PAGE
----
Thousands of fish have been washed up on a Cornish beach, a fortnight after a similar mass beaching nearby.
The latest stranding took place on Marazion Beach near Penzance, in front of St Michael's Mount.
A carpet of sardines and other fish appeared on the beach on Saturday evening and many remained there on Monday.
Experts believe it may be because fishing boats have had to release part of their catch.
The bulk of the fish appear to be sardines, with some mackerel and herring also washed up.
Witness Katrina Slack said: "I've never seen anything like it. It was like the waves were made of fish."
Earlier this month there was a stranding at Pentewan Beach near St Austell, about 40 miles from Marazion.
Fishing industry representatives say the most likely reason was down to "ring netters".
The boats work by encircling shoals, or part of shoals, with a large net before closing it up into a circle on the surface.
When they catch too many fish there is a danger of the boat being pulled under.
To prevent this some of the fish can be released from the bottom of the net, but they usually die.
There are about fifteen of the boats operating along the south Cornish coast between Plymouth and Mounts Bay, and they have been busy in recent weeks.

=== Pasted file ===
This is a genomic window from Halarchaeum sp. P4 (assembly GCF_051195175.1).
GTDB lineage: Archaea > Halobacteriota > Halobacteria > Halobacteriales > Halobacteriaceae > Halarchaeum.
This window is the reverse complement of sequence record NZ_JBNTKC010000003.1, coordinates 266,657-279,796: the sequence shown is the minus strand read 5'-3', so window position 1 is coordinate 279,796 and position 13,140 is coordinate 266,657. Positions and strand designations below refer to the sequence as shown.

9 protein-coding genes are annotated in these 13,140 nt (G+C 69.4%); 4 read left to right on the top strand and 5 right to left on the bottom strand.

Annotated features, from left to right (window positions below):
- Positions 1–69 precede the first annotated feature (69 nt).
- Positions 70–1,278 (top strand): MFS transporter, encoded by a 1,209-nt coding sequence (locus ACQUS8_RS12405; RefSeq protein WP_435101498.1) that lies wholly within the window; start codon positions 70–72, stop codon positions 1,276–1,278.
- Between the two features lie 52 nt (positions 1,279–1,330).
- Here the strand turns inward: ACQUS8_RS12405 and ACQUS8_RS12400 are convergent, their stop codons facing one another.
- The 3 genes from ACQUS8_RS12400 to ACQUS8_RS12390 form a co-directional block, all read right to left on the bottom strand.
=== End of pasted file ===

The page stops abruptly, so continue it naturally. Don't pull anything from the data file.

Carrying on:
Simon Cadman from the Cornwall Inshore Fisheries and Conservation Authority said "the numbers of fish have been exceptionally high."
He said: "We can't be 100% sure, but there's a strong likelihood this is to do with ring netters.
"This is not good in any respect and fishermen, like anybody else, don't want to see this amount of fish ending up as seagull fodder.
"We are talking to them about what has gone wrong to try and stop it happening again."
Debbie Crockard from the Marine Conservation Society said: "This is not illegal but it's not something we want to see happening.
"It needs to be looked at as fishermen don't want it either. The safety of fishermen is important, but we should find a way to avoid getting into the situation in the first place."
Paul Trebilcock from the Cornish Fish Producers' Organisation said he did not think fishermen were intentionally throwing away their catch.
He said: "Sometimes they simply catch too many fish for the ring netters to handle and they escape or need to be released.
"This has nothing to do with quotas, but simply too many fish in the sea in this case."